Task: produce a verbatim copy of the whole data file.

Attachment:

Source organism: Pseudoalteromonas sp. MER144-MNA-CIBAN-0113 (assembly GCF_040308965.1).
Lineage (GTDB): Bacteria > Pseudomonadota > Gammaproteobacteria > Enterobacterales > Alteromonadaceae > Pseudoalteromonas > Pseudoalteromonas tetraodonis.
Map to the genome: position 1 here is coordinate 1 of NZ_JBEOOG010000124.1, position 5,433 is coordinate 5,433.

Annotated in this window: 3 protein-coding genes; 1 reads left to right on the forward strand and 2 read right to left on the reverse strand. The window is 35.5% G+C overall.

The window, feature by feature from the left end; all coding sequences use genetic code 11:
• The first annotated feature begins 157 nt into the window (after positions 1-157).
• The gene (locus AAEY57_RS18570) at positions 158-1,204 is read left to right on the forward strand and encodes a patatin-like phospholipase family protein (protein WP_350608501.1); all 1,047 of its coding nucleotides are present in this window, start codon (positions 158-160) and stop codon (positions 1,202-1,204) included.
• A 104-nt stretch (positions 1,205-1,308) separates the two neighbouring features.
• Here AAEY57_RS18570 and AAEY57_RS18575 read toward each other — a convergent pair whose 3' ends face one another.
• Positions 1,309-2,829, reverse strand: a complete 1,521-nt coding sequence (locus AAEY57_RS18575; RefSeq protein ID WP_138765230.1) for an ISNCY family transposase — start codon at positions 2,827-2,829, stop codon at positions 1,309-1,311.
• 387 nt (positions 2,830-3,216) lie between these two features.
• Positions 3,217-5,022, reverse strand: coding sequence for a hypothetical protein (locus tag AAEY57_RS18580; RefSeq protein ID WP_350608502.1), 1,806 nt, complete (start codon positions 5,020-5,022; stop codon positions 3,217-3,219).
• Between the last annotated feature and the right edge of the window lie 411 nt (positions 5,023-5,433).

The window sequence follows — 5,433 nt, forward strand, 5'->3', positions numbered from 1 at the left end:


Source organism: Pseudoalteromonas sp. MER144-MNA-CIBAN-0113 (assembly GCF_040308965.1).
Lineage (GTDB): Bacteria > Pseudomonadota > Gammaproteobacteria > Enterobacterales > Alteromonadaceae > Pseudoalteromonas > Pseudoalteromonas tetraodonis.
Map to the genome: position 1 here is coordinate 1 of NZ_JBEOOG010000124.1, position 5,433 is coordinate 5,433.

Annotated in this window: 3 protein-coding genes; 1 reads left to right on the forward strand and 2 read right to left on the reverse strand. The window is 35.5% G+C overall.

The window, feature by feature from the left end; all coding sequences use genetic code 11:
• The first annotated feature begins 157 nt into the window (after positions 1-157).
• The gene (locus AAEY57_RS18570) at positions 158-1,204 is read left to right on the forward strand and encodes a patatin-like phospholipase family protein (protein WP_350608501.1); all 1,047 of its coding nucleotides are present in this window, start codon (positions 158-160) and stop codon (positions 1,202-1,204) included.
• A 104-nt stretch (positions 1,205-1,308) separates the two neighbouring features.
• Here AAEY57_RS18570 and AAEY57_RS18575 read toward each other — a convergent pair whose 3' ends face one another.
• Positions 1,309-2,829, reverse strand: a complete 1,521-nt coding sequence (locus AAEY57_RS18575; RefSeq protein ID WP_138765230.1) for an ISNCY family transposase — start codon at positions 2,827-2,829, stop codon at positions 1,309-1,311.
• 387 nt (positions 2,830-3,216) lie between these two features.
• Positions 3,217-5,022, reverse strand: coding sequence for a hypothetical protein (locus tag AAEY57_RS18580; RefSeq protein ID WP_350608502.1), 1,806 nt, complete (start codon positions 5,020-5,022; stop codon positions 3,217-3,219).
• Between the last annotated feature and the right edge of the window lie 411 nt (positions 5,023-5,433).

The window sequence follows — 5,433 nt, forward strand, 5'->3', positions numbered from 1 at the left end: